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Know Your PPV Undercard: Hector David Saldivia v. Said Ouali

This Saturday's pay-per-view undercard for Mayweather-Mosley is really no better or worse than any major PPV undercard on paper. There are three fights, and all could have some good action, but a lot of fights could and then most of them don't. Why mince words?

We'll have three PPV undercard fight previews for you, and we'll start off with this one in the welterweight division.

Hector David Saldivia (33-1, 26 KO) v. Said Ouali (26-3, 18 KO)
Welterweights, 10 Rounds (WBA Eliminator)

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(Saldivia photo via / Ouali photo copyright Ori Bengal, 2006, via Elite Promotions)

Argentinean fighters are starting to spring up as legit guys a bit more than usual recently. We're slightly removed from the Walter Matthysse shellacking at the hands of Kermit Cintron. DiBella Entertainment's Sergio Martinez is the best of them all, leading the charge for a new generation of Argentinean hopefuls on the world's stages, but there's also Marcos Maidana and Lucas Matthysse, and now we have Hector David Saldivia coming up.

Saldivia, 26, has the KO rate that a lot of these guys bring up from their home country, but more importantly he has the suspect record that they pretty much all bring up. As Martinez and Maidana have shown, that can be much ado about nothing. Fighting in Argentina is sort of like fighting out of Thailand. Just because your record is fluff doesn't mean you're a hype job. Pongsaklek Wonjongkam and Poonsawat Kratingdaenggym continue to drive that point home, to pick two among the current Thai products. Maidana was an unknown before giving Andriy Kotelnik 12 hard rounds last year, which opened him up for his star-making fight against Ortiz. Since then, he's looked more and more like a beast at 140 pounds. And Martinez, now the world middleweight champion, has done nothing but impress since getting time on HBO after about 40 career fights of middling quality.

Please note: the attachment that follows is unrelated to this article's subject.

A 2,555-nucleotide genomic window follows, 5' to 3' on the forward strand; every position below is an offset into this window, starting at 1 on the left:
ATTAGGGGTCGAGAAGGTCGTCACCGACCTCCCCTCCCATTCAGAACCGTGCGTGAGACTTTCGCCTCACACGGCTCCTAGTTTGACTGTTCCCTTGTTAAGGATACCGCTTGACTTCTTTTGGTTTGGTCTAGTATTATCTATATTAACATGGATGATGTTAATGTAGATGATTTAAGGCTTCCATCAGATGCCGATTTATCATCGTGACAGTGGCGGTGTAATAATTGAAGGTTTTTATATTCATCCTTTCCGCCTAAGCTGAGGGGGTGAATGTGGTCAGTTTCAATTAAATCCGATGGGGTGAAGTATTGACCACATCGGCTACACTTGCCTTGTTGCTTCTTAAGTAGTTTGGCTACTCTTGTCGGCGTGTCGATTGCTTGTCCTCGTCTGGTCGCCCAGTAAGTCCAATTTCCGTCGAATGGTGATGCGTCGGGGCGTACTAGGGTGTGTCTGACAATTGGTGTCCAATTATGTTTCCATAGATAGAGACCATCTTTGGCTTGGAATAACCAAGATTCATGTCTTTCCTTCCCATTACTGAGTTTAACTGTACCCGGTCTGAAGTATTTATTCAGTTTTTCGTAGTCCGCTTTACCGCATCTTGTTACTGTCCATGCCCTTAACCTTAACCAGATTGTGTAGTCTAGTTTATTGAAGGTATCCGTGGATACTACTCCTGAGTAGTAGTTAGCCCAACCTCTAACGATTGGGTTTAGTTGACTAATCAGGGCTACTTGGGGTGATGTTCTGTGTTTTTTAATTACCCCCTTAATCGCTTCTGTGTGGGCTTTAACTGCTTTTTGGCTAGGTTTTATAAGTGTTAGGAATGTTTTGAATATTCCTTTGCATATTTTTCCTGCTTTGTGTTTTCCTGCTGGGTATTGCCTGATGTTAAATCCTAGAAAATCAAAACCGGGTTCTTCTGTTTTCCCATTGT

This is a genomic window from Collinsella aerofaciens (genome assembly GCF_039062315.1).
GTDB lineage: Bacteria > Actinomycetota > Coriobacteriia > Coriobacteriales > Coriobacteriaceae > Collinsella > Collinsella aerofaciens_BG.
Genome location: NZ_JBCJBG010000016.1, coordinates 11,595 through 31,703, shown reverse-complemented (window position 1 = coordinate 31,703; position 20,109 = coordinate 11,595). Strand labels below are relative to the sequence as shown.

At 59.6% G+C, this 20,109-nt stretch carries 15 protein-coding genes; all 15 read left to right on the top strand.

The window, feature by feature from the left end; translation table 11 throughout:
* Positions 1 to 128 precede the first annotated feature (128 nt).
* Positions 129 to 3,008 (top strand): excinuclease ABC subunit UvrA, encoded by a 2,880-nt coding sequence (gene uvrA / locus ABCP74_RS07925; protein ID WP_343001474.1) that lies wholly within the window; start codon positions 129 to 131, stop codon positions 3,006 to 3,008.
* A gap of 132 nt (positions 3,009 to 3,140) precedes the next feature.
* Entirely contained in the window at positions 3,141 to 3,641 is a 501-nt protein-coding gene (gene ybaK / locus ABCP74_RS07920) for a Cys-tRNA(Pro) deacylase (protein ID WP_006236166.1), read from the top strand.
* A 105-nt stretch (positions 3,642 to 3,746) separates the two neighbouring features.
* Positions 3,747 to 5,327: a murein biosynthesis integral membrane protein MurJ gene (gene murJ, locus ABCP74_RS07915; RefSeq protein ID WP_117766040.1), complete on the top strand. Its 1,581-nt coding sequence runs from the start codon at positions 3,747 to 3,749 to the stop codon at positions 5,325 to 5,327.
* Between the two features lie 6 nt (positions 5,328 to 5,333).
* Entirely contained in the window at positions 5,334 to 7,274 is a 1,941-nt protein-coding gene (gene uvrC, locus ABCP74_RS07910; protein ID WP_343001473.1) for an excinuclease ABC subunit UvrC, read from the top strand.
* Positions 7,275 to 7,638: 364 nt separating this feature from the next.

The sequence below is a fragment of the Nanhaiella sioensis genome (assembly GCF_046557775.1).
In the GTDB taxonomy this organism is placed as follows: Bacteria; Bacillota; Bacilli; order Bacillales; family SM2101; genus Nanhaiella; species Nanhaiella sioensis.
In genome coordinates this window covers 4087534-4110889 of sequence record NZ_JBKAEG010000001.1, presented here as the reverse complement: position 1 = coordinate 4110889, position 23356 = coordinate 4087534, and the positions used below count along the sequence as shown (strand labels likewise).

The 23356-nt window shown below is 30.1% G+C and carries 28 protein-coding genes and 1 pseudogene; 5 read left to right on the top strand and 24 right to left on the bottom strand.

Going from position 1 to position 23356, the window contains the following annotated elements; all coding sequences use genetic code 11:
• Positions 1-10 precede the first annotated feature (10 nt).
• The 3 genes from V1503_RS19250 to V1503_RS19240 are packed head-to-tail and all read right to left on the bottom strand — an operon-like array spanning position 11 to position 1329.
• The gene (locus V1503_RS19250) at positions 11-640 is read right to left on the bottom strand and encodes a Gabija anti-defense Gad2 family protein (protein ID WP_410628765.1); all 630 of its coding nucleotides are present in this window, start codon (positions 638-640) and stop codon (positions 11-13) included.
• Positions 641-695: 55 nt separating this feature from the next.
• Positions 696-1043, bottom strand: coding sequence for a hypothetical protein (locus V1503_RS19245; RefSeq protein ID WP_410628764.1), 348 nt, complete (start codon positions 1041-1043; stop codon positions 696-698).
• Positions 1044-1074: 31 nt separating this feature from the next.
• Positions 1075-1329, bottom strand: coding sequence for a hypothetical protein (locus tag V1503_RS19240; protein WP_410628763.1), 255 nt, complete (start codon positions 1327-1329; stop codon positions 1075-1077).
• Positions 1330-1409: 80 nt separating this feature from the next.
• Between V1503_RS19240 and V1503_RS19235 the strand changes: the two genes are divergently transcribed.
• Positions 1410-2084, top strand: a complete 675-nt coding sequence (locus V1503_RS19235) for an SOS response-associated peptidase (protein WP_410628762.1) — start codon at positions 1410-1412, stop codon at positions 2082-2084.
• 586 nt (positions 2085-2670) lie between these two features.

The guys on Saldivia's sheet are not world-class fighters. His lone loss came back in 2007 against Jorge Daniel Miranda, a fifth round TKO. Saldivia avenged that in 2008, knocking Miranda out in a minute and 41 seconds. Miranda has also been in twice with Jan Zaveck (NC-3 and L-KO-12), who currently holds the IBF's useless welterweight belt. His only fight off of Argentine soil came in March 2009, when he beat Indonesian Daudy Bahari in Saint Thomas.

So to say the least, Saldivia is a bit of an unknown commodity. I'm not saying he can't fight, I'm saying we don't know if he can. Most of the guys on his sheet, even the ones with decent-looking records, are bottom-feeders who have built those records by laying beatings on bad fighters. Saldivia has no YouTube footage, even. He's a mystery with a record that allows you to imagine what he might be -- but whether he's Marcos Maidana or Walter Matthysse, we'll find out.

30-year-old Ouali is a Moroccan who now lives in Las Vegas, so he'll be fighting in his adopted home city. He's also one of Roger Mayweather's "other" fighters. Ouali was seen by many on Showtime last year, when he fought Turkey's Selcuk Aydin in a mean-spirited fight that he lost by Adalaide Byrd-helped split decision, in a fight that was pretty clearly in Aydin's favor. But Ouali did fight until the final bell and hurt Aydin in the 12th round, so he's not a pushover by any means.

Ouali does have wins over guys like Grover Wiley, Sven Paris, Allen Conyers and Irving Garcia. His other two career losses came against Manning Galloway (2004) and Kermit Cintron (2001). The Cintron fight was the 11th of Kermit's career and just the eighth for Ouali, so clearly the people handling Ouali back then must not have thought much of his prospects. But here he is, a welterweight fringe contender fighting in an eliminator for the WBA belt, which is held by Shane Mosley, who will never fight either of these guys, so whatever. The fact that this is an eliminator by the WBA's standards is pretty ludicrous, but what am I saying? Hey, ring the alarm, a sanctioning body is doing something logically indefensible.

This is a fight, in my mind, that all hangs on what Saldivia is or isn't. If he's on the level of the other fine exports from Argentina recently, he'll beat Ouali. If he's not, Ouali might well just go ahead and win this fight. Ouali has some power, has a good trainer, and won't be out of his element in Vegas, which could be a problem for Saldivia if he freezes up or comes out tight under the big-time bright lights for the first time in his career.

My pure gut feeling is to believe in Saldivia's power and hunger. Ouali isn't a bad fighter, but he's nothing special, either. If he wins this fight, it's more, I regret to say, that Saldivia isn't very good than it is that Ouali has become a contender. Saldivia TKO-8

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